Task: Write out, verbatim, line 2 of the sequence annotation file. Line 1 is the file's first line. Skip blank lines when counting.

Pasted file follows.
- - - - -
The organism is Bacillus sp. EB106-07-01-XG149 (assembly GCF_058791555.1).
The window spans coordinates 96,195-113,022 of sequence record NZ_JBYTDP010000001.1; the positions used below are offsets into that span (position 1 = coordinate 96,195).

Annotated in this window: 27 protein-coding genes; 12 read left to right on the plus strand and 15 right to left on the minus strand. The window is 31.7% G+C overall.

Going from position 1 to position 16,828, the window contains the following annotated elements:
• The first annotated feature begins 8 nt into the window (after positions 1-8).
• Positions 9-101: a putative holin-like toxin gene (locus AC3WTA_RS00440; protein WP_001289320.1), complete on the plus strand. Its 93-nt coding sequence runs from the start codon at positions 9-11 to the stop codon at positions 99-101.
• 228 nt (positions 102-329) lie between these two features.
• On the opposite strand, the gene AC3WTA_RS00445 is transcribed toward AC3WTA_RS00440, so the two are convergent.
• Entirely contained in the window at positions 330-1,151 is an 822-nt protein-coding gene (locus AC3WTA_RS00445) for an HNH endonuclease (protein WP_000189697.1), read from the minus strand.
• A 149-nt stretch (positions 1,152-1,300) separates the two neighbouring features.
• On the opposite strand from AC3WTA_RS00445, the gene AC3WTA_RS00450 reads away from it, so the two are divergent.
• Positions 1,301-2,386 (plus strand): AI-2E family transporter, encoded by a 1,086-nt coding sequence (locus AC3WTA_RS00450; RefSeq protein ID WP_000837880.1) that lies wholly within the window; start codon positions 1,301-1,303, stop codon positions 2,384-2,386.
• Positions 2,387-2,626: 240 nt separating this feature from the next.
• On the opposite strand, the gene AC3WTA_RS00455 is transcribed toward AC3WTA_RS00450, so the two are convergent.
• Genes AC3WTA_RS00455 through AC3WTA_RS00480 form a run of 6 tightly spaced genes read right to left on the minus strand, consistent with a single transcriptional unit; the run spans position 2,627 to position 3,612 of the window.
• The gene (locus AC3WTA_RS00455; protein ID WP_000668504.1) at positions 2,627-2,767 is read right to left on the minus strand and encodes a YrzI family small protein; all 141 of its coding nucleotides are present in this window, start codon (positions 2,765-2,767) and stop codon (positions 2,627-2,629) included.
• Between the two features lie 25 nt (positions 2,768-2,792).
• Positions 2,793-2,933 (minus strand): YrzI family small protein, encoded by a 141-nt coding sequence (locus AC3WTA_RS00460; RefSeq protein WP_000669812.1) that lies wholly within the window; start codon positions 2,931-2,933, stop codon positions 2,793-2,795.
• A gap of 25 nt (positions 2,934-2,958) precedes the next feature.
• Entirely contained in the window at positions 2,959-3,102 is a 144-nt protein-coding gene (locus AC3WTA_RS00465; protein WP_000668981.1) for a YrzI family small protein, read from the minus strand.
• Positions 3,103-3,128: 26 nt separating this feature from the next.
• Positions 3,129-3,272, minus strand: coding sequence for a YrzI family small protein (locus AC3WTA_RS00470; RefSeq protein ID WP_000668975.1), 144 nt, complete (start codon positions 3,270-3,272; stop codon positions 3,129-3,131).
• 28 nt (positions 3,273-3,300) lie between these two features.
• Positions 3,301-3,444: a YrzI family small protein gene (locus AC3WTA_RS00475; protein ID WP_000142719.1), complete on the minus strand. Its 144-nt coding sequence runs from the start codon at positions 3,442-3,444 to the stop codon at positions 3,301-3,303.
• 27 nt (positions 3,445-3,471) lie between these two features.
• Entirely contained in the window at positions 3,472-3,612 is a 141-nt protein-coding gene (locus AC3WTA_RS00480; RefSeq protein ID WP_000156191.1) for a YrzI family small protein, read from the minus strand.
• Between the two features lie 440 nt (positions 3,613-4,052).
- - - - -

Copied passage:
The window spans coordinates 96,195-113,022 of sequence record NZ_JBYTDP010000001.1; the positions used below are offsets into that span (position 1 = coordinate 96,195).